In contrast to other cyclists across the globe, Americans preferred their bicycles to be light and graceful above all else. To be sure, commuters, delivery boys, and other utilitarian users often emphasized the functional components of their wheels, but Americans generally stressed form over function. According to journalists at the time, the English preferred heavier, sturdier machines and the Chinese valued "strength, durability, and cheapness, rather than lightness and comfort." The Japanese likewise selected their wheels for practical or business purposes, not leisure. Americans fancied wheels that might not have been ideal for transportation. American manufacturers, realizing the demand and helping to create it, marketed bicycles as the lightest on the market. Indeed, the particularities of bicycle design reflected more than just the ideas of an engineer; they also reflected customer input.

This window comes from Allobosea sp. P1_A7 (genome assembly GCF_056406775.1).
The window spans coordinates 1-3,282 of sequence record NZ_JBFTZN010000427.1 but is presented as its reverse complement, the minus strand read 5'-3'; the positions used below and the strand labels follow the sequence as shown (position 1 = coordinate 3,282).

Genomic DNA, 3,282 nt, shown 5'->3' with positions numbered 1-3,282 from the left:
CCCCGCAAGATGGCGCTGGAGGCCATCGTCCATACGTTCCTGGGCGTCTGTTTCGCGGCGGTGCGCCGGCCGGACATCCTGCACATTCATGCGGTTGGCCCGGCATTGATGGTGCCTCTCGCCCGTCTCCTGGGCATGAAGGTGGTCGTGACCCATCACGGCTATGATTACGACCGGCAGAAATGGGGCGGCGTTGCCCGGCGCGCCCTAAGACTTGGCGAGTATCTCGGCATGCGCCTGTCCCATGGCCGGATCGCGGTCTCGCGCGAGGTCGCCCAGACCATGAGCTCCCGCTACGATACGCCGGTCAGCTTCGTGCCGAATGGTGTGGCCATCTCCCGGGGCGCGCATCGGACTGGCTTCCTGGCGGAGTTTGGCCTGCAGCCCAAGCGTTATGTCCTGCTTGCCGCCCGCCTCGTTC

Some cyclists even forwent brakes. Although a variety of brakes were available, many riders resorted to back-pedaling in order to slow their pace. Without brakes they saved a modest amount in weight and price. The trade-off for emphasizing light-weight was that those bicycles ideally suited for leisure were less practical as everyday vehicles and less likely to sustain the wear and tear of city riding. Serious buyers also carefully considered the size and quality of the single gear that powered most bicycles — a wise precaution, as the size would determine how difficult it was to push the pedals and the corresponding amount of power produced. Surely, many riders — especially those who found themselves occasionally climbing steep hills — regretted their choices. While the invention of the safety bicycle and its particular design was not inevitable, it did represent a breakthrough. Riders demanded stronger, lighter frames. The rough roads demanded better tires. Bicycle dealers demanded a shape that invited women and men of all sizes into their stores. And nearly all constituents demanded that bicycles be safer. The end result was a bicycle that is almost identical to the one we would recognize today.